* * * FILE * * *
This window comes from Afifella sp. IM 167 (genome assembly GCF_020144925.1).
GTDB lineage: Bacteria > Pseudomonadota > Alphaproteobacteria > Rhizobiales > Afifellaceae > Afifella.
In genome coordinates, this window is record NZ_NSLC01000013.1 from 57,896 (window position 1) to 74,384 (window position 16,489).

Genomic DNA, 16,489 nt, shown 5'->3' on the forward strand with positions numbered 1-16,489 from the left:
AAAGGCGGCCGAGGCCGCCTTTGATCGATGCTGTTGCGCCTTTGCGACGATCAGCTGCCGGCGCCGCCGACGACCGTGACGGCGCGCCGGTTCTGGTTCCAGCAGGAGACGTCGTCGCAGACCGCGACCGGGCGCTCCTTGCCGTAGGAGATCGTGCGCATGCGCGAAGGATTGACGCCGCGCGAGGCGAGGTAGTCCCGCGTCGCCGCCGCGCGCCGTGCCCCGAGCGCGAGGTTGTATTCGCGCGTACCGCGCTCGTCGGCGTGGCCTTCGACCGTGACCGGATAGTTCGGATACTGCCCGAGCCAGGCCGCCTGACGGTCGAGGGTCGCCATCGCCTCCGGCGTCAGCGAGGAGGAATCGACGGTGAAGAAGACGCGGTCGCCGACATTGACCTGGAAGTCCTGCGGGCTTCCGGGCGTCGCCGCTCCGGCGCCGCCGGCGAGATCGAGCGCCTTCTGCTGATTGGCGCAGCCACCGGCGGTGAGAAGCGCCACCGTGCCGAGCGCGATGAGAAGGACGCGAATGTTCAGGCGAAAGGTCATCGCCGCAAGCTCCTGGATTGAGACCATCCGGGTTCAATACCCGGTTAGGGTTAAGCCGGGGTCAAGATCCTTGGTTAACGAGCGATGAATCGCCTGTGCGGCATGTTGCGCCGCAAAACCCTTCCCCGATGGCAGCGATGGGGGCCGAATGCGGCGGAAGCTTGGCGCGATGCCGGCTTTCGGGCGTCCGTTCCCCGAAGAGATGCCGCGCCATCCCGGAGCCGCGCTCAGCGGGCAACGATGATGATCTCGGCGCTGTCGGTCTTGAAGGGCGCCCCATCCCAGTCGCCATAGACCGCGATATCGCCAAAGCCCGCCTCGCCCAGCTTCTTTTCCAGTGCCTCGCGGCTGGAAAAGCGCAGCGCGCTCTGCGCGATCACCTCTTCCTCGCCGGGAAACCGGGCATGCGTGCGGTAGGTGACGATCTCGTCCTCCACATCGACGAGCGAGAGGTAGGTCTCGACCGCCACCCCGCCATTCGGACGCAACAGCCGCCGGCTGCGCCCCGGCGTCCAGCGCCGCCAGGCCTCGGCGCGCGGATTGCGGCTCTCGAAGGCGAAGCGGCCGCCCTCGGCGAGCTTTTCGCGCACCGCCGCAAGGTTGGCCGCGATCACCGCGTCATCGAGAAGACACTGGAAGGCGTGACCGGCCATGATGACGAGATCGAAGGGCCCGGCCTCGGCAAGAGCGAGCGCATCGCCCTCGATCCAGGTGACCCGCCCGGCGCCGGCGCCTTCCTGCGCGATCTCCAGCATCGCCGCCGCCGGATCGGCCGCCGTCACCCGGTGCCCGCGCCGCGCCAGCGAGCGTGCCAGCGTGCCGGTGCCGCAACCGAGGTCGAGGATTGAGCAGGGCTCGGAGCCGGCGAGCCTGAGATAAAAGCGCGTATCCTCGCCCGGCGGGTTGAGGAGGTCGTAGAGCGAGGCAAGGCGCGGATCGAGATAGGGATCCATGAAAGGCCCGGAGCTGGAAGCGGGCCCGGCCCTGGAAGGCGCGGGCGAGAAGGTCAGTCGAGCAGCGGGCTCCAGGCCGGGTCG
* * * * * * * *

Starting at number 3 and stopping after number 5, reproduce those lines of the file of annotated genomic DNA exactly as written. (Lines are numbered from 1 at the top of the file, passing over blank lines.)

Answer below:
In genome coordinates, this window is record NZ_NSLC01000013.1 from 57,896 (window position 1) to 74,384 (window position 16,489).

Genomic DNA, 16,489 nt, shown 5'->3' on the forward strand with positions numbered 1-16,489 from the left:
AAAGGCGGCCGAGGCCGCCTTTGATCGATGCTGTTGCGCCTTTGCGACGATCAGCTGCCGGCGCCGCCGACGACCGTGACGGCGCGCCGGTTCTGGTTCCAGCAGGAGACGTCGTCGCAGACCGCGACCGGGCGCTCCTTGCCGTAGGAGATCGTGCGCATGCGCGAAGGATTGACGCCGCGCGAGGCGAGGTAGTCCCGCGTCGCCGCCGCGCGCCGTGCCCCGAGCGCGAGGTTGTATTCGCGCGTACCGCGCTCGTCGGCGTGGCCTTCGACCGTGACCGGATAGTTCGGATACTGCCCGAGCCAGGCCGCCTGACGGTCGAGGGTCGCCATCGCCTCCGGCGTCAGCGAGGAGGAATCGACGGTGAAGAAGACGCGGTCGCCGACATTGACCTGGAAGTCCTGCGGGCTTCCGGGCGTCGCCGCTCCGGCGCCGCCGGCGAGATCGAGCGCCTTCTGCTGATTGGCGCAGCCACCGGCGGTGAGAAGCGCCACCGTGCCGAGCGCGATGAGAAGGACGCGAATGTTCAGGCGAAAGGTCATCGCCGCAAGCTCCTGGATTGAGACCATCCGGGTTCAATACCCGGTTAGGGTTAAGCCGGGGTCAAGATCCTTGGTTAACGAGCGATGAATCGCCTGTGCGGCATGTTGCGCCGCAAAACCCTTCCCCGATGGCAGCGATGGGGGCCGAATGCGGCGGAAGCTTGGCGCGATGCCGGCTTTCGGGCGTCCGTTCCCCGAAGAGATGCCGCGCCATCCCGGAGCCGCGCTCAGCGGGCAACGATGATGATCTCGGCGCTGTCGGTCTTGAAGGGCGCCCCATCCCAGTCGCCATAGACCGCGATATCGCCAAAGCCCGCCTCGCCCAGCTTCTTTTCCAGTGCCTCGCGGCTGGAAAAGCGCAGCGCGCTCTGCGCGATCACCTCTTCCTCGCCGGGAAACCGGGCATGCGTGCGGTAGGTGACGATCTCGTCCTCCACATCGACGAGCGAGAGGTAGGTCTCGACCGCCACCCCGCCATTCGGACGCAACAGCCGCCGGCTGCGCCCCGGCGTCCAGCGCCGCCAGGCCTCGGCGCGCGGATTGCGGCTCTCGAAGGCGAAGCGGCCGCCCTCGGCGAGCTTTTCGCGCACCGCCGCAAGGTTGGCCGCGATCACCGCGTCATCGAGAAGACACTGGAAGGCGTGACCGGCCATGATGACGAGATCGAAGGGCCCGGCCTCGGCAAGAGCGAGCGCATCGCCCTCGATCCAGGTGACCCGCCCGGCGCCGGCGCCTTCCTGCGCGATCTCCAGCATCGCCGCCGCCGGATCGGCCGCCGTCACCCGGTGCCCGCGCCGCGCCAGCGAGCGTGCCAGCGTGCCGGTGCCGCAACCGAGGTCGAGGATTGAGCAGGGCTCGGAGCCGGCGAGCCTGAGATAAAAGCGCGTATCCTCGCCCGGCGGGTTGAGGAGGTCGTAGAGCGAGGCAAGGCGCGGATCGAGATAGGGATCCATGAAAGGCCCGGAGCTGGAAGCGGGCCCGGCCCTGGAAGGCGCGGGCGAGAAGGTCAGTCGAGCAGCGGGCTCCAGGCCGGGTCG